Donald Trump’s political ascendancy has generated a number of books by a range of authors—journalists, commentators, even comic-strip creators—all seeking to explain, in one way or another, the rise of this most unusual of U.S. presidential candidates. Here are some of our recent favorites:
Mark Singer, a longtime staff writer with The New Yorker, has a handwritten note from Trump calling him “a total loser.” Singer counts this among his proudest possessions. He profiled Trump 19 years ago in a piece that still stands as one of the most insightful portraits written about the man. In Trump and Me, Singer repackages the article with more recent material. He spoke at Politics & Prose in early July, in conversation with fellow magazine staff writer Jane Mayer. A video of the event can be seen here.
David Cay Johnston, a Pulitzer-winning investigative journalist, has put together an in-depth account of the mogul’s life in The Making of Donald Trump. Drawing on decades of interviews, financial records, court documents, and public statements, Johnston, who has covered Trump for years, recounts The Donald’s successes, troubles, and controversies. Johnston appeared at P&P on August 25 at 7 p.m.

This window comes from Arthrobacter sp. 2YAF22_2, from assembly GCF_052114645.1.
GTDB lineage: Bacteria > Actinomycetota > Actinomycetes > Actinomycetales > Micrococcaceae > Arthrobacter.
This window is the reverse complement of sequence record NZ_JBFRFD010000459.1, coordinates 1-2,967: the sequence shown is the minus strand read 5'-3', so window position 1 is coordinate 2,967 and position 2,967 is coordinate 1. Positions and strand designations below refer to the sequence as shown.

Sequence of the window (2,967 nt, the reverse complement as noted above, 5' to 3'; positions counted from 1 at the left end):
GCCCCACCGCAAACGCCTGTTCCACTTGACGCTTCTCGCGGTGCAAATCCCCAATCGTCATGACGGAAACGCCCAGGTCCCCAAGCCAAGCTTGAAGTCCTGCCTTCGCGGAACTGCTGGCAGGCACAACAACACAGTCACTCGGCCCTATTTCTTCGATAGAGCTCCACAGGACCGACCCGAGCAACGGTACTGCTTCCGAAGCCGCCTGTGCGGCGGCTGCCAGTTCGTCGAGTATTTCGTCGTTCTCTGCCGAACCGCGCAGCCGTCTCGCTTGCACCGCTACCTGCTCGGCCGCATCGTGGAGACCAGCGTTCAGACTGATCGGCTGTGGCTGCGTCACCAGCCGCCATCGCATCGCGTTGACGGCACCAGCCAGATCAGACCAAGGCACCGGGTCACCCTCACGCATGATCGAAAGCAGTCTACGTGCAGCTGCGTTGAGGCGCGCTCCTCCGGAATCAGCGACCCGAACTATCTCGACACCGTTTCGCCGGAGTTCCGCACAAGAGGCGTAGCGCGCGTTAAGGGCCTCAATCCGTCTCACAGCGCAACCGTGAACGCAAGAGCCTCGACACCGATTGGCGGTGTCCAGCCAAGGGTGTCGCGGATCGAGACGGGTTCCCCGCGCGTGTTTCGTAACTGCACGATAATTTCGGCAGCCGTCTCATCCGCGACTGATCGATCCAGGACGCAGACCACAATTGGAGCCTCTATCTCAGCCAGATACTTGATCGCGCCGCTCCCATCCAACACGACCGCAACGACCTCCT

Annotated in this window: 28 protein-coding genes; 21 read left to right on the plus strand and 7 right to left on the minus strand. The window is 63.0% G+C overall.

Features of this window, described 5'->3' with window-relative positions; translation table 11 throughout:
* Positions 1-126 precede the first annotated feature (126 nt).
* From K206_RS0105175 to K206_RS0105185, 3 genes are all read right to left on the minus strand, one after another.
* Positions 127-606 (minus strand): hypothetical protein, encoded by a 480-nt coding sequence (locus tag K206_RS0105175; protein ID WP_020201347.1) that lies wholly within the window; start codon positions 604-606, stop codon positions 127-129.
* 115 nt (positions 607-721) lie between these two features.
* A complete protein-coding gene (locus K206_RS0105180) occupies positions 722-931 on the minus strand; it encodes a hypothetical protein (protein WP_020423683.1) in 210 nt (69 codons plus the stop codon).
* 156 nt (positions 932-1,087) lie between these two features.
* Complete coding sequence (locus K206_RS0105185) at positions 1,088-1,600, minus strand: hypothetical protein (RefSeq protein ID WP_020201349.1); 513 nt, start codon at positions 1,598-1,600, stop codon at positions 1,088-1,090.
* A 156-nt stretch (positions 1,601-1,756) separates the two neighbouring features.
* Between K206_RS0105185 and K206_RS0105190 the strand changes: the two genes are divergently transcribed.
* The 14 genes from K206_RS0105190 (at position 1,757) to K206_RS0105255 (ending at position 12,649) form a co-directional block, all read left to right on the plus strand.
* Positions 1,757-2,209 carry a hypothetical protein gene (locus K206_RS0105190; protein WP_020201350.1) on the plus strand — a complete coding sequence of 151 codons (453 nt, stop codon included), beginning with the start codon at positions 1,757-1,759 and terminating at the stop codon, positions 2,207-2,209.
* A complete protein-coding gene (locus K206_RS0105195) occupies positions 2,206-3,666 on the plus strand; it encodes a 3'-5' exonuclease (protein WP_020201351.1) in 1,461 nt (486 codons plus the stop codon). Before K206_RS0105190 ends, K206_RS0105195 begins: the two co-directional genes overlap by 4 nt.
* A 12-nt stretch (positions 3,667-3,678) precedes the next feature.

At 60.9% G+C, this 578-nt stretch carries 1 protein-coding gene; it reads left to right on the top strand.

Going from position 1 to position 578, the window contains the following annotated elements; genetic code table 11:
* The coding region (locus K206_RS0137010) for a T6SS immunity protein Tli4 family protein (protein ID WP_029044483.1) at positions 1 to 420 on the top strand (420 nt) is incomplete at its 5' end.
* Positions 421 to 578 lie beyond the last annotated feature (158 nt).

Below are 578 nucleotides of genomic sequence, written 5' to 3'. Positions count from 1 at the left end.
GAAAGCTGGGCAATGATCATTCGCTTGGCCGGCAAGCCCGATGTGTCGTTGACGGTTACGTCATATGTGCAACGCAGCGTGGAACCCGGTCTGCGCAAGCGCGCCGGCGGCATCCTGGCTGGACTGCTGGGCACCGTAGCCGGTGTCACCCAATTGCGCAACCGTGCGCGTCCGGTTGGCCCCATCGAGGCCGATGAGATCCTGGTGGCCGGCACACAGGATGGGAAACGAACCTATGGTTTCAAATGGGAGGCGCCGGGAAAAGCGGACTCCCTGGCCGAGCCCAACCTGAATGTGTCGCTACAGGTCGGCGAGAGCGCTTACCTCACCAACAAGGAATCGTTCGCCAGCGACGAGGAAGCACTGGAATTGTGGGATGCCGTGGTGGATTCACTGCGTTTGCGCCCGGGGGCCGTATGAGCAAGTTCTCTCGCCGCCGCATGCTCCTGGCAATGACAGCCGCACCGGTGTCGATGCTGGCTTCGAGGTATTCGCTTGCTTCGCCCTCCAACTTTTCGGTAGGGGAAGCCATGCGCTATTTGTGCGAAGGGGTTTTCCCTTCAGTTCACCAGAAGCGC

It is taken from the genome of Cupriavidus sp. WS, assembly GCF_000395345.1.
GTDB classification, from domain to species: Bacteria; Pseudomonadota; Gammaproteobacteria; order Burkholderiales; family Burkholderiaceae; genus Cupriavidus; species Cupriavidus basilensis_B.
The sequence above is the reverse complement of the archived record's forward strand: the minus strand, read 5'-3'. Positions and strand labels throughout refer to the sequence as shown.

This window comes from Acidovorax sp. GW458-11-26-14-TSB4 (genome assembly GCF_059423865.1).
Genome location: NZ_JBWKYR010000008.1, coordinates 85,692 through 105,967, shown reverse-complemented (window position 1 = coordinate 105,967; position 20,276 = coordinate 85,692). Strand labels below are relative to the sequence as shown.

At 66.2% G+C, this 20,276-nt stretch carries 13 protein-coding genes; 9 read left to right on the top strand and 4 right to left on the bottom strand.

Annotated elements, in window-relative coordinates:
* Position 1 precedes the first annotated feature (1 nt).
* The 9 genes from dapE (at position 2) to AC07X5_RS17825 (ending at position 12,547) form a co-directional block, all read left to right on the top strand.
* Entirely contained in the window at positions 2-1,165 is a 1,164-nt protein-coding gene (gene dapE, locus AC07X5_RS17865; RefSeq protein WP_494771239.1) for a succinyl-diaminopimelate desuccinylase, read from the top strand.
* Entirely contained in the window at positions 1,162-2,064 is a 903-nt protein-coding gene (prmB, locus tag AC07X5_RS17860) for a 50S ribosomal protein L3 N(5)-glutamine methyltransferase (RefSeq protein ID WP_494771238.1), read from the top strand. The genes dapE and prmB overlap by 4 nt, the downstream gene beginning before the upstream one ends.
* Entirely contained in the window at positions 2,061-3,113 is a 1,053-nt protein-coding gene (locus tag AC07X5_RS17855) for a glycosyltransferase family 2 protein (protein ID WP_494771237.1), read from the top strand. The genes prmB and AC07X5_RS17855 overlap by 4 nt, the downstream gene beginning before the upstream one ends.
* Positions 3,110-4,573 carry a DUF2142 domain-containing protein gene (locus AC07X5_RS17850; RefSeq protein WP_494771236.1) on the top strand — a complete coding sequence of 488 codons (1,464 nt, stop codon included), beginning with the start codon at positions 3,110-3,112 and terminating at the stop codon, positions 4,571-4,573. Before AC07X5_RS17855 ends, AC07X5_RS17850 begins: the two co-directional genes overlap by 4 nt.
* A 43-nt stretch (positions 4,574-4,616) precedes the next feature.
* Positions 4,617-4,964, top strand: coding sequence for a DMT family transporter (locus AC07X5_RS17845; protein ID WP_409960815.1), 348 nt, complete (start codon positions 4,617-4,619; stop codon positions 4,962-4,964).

Another extensively researched biography also has just been produced by a team of Washington Post reporters, editors, and researchers, led by investigative political reporter Michal Kranish and senior editor Marc Fisher. Trump Revealed: An American Journey of Ambition, Ego, Money, and Power delves into many aspects of Trump’s life. Kranish and Fisher are scheduled for an event at Politics & Prose on November 5 at 6 p.m., just a few days before the presidential vote.
As a bombastic, larger-than-life figure, Trump in many ways has been a gift to humorists. Yet few can claim to have spotted his comedic potential earlier than Doonesbury comic-strip creator Garry Trudeau, who started lampooning Trump in 1987. Trudeau’s new book, Yuge!, collects 30 years of subsequent coverage. The celebrated cartoonist will be signing copies of his book at Politics & Prose on August 29 at 4 p.m.
As for the campaign itself, we’ll be reviving a P&P tradition of holding a viewing in the store of the televised presidential debates, starting with the first debate on September 26 at 9 p.m. Please come join us.
— Brad and Lissa